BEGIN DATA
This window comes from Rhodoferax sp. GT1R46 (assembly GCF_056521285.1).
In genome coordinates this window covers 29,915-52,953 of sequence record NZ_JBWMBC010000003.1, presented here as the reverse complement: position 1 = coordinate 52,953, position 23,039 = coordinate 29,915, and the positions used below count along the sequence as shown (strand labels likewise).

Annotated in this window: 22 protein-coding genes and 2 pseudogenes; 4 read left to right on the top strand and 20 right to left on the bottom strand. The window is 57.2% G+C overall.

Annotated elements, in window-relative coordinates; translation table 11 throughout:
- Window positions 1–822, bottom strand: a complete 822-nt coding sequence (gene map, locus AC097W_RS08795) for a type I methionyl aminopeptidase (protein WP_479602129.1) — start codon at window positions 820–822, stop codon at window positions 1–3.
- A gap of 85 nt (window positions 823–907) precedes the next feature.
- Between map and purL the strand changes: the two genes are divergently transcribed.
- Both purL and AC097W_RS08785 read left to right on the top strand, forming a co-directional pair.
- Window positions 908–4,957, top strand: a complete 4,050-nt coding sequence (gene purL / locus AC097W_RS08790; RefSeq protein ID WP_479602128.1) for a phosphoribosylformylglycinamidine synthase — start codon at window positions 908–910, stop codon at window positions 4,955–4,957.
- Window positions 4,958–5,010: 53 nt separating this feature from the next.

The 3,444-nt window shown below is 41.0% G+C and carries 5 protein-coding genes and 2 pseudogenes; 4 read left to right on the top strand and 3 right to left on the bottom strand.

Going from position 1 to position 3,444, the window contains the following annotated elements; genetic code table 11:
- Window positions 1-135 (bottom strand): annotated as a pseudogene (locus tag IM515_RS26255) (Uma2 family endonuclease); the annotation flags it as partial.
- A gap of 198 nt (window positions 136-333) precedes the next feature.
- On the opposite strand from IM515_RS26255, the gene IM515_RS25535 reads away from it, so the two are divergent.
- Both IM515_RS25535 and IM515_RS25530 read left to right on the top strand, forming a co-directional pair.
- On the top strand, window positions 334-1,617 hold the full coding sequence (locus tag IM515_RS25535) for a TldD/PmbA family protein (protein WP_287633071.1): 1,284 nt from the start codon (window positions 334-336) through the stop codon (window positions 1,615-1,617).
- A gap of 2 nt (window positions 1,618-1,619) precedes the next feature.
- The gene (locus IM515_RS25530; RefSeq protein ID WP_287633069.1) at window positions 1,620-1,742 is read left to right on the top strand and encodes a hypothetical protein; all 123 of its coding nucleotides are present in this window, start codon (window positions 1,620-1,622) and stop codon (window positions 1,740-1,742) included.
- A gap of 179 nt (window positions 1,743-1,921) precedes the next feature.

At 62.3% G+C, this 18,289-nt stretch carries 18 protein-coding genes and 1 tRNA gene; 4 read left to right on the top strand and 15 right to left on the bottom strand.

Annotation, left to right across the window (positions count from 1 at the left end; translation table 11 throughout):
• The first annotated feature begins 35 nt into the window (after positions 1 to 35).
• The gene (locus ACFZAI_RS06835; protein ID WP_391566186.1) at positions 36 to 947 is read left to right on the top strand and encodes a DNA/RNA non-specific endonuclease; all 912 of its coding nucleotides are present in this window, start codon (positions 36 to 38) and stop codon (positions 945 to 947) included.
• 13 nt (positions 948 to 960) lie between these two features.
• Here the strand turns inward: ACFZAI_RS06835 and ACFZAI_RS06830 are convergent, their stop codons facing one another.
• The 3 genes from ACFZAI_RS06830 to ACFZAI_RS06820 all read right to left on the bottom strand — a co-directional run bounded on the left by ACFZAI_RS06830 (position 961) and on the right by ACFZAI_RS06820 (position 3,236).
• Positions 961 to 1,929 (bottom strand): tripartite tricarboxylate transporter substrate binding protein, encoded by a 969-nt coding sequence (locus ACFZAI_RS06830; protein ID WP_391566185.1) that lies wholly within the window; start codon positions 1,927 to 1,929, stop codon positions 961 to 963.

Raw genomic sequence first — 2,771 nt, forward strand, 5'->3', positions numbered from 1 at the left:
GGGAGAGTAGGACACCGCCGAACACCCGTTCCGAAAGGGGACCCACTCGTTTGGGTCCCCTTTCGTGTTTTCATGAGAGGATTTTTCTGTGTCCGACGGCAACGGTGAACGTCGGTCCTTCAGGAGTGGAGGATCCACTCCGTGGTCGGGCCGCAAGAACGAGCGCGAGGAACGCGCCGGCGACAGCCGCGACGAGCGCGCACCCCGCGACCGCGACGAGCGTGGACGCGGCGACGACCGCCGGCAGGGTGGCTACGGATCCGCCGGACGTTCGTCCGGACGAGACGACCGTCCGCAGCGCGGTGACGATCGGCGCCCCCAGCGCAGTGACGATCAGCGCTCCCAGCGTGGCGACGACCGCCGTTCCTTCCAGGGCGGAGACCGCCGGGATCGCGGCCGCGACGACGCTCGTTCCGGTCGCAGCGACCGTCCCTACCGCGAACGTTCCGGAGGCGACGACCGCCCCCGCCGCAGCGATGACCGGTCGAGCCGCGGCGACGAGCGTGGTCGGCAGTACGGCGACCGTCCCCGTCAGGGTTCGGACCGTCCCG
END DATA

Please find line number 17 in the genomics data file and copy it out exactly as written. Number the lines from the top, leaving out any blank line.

- On the top strand, window positions 334-1,617 hold the full coding sequence (locus tag IM515_RS25535) for a TldD/PmbA family protein (protein WP_287633071.1): 1,284 nt from the start codon (window positions 334-336) through the stop codon (window positions 1,615-1,617).